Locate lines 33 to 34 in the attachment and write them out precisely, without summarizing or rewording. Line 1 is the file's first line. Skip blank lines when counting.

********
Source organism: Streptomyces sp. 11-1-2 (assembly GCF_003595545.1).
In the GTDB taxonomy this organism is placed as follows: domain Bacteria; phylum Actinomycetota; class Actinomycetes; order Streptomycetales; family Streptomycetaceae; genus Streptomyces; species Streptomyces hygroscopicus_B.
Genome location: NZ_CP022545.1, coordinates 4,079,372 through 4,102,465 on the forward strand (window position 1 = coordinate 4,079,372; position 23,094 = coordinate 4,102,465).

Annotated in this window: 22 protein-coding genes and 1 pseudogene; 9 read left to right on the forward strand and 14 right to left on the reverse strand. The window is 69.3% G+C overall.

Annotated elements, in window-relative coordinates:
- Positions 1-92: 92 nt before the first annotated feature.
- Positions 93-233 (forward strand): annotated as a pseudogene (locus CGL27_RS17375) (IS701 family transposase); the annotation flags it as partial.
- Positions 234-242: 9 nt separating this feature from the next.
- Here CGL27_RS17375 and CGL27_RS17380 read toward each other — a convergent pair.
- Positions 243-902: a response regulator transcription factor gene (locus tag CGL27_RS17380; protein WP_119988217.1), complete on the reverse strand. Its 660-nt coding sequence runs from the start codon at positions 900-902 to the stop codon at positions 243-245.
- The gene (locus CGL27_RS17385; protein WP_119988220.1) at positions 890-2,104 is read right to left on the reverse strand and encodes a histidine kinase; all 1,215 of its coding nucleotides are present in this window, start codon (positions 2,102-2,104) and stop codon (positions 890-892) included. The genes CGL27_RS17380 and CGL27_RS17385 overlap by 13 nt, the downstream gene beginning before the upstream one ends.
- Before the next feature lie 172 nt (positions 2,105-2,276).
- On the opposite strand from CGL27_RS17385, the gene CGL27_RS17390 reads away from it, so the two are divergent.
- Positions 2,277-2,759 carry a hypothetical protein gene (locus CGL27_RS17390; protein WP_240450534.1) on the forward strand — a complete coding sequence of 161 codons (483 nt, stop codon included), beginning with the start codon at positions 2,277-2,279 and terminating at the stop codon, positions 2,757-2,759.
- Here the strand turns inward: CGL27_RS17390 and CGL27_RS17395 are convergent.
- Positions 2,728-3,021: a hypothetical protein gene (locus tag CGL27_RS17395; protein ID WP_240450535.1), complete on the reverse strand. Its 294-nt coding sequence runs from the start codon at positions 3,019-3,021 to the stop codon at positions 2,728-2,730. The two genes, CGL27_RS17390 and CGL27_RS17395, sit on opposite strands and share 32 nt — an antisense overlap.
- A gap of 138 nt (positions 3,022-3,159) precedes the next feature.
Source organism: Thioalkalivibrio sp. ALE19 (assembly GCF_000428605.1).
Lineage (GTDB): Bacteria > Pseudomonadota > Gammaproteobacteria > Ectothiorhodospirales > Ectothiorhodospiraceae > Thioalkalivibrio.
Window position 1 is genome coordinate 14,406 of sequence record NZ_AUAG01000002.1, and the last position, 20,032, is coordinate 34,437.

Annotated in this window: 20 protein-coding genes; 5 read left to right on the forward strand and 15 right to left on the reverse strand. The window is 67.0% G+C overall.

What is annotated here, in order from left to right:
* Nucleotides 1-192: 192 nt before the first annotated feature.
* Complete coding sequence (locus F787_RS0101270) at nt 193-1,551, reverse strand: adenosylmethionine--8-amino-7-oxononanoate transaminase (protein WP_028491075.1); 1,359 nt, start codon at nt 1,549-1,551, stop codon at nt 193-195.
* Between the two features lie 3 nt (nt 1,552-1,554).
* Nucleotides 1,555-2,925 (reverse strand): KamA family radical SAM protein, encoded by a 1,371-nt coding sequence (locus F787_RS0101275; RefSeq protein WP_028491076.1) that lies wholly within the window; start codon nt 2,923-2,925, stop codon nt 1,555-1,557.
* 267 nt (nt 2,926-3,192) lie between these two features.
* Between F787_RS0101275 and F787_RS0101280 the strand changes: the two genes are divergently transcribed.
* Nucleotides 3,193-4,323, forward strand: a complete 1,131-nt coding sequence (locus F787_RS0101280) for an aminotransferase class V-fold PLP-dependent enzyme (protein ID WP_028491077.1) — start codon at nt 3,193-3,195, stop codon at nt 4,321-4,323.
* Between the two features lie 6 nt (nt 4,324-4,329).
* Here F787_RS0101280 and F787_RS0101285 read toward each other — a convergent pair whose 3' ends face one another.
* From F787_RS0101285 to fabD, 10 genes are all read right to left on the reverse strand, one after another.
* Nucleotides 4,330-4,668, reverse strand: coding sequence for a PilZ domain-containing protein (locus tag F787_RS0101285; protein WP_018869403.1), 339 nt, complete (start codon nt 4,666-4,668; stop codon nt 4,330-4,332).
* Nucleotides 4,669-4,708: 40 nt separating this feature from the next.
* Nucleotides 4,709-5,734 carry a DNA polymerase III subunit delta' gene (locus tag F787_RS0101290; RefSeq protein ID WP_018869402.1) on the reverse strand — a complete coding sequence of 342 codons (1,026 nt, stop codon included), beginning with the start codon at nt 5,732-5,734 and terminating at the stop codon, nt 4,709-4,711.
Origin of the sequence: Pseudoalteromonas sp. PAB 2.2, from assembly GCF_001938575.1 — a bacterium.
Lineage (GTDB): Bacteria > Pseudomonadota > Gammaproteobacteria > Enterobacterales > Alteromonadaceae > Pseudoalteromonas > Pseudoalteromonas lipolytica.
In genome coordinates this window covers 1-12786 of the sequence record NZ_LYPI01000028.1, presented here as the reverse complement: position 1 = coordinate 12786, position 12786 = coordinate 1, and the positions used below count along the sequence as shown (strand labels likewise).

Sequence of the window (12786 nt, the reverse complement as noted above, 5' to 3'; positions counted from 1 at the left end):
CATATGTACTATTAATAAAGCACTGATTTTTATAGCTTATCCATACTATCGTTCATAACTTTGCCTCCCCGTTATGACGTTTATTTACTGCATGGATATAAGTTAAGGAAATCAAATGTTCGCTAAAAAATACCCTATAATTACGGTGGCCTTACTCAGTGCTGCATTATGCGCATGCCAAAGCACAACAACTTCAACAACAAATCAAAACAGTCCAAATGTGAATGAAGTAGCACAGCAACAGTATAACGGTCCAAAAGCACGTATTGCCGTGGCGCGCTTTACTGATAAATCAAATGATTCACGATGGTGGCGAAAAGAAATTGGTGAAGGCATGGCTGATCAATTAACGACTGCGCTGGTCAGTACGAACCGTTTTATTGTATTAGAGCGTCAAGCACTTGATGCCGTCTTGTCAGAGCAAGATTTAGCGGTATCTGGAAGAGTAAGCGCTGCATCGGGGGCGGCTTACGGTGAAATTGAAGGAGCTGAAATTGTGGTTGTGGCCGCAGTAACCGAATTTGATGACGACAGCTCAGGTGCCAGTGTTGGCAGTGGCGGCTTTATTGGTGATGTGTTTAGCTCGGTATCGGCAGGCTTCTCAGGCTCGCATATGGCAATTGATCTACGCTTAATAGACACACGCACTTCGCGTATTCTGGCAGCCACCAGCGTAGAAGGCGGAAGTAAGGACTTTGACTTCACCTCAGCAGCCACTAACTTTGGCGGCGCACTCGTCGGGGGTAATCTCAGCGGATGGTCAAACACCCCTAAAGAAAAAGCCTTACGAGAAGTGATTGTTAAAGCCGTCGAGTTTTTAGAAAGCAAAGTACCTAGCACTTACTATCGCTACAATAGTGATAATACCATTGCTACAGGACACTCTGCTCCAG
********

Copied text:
* Nucleotides 4,330-4,668, reverse strand: coding sequence for a PilZ domain-containing protein (locus tag F787_RS0101285; protein WP_018869403.1), 339 nt, complete (start codon nt 4,666-4,668; stop codon nt 4,330-4,332).
* Nucleotides 4,669-4,708: 40 nt separating this feature from the next.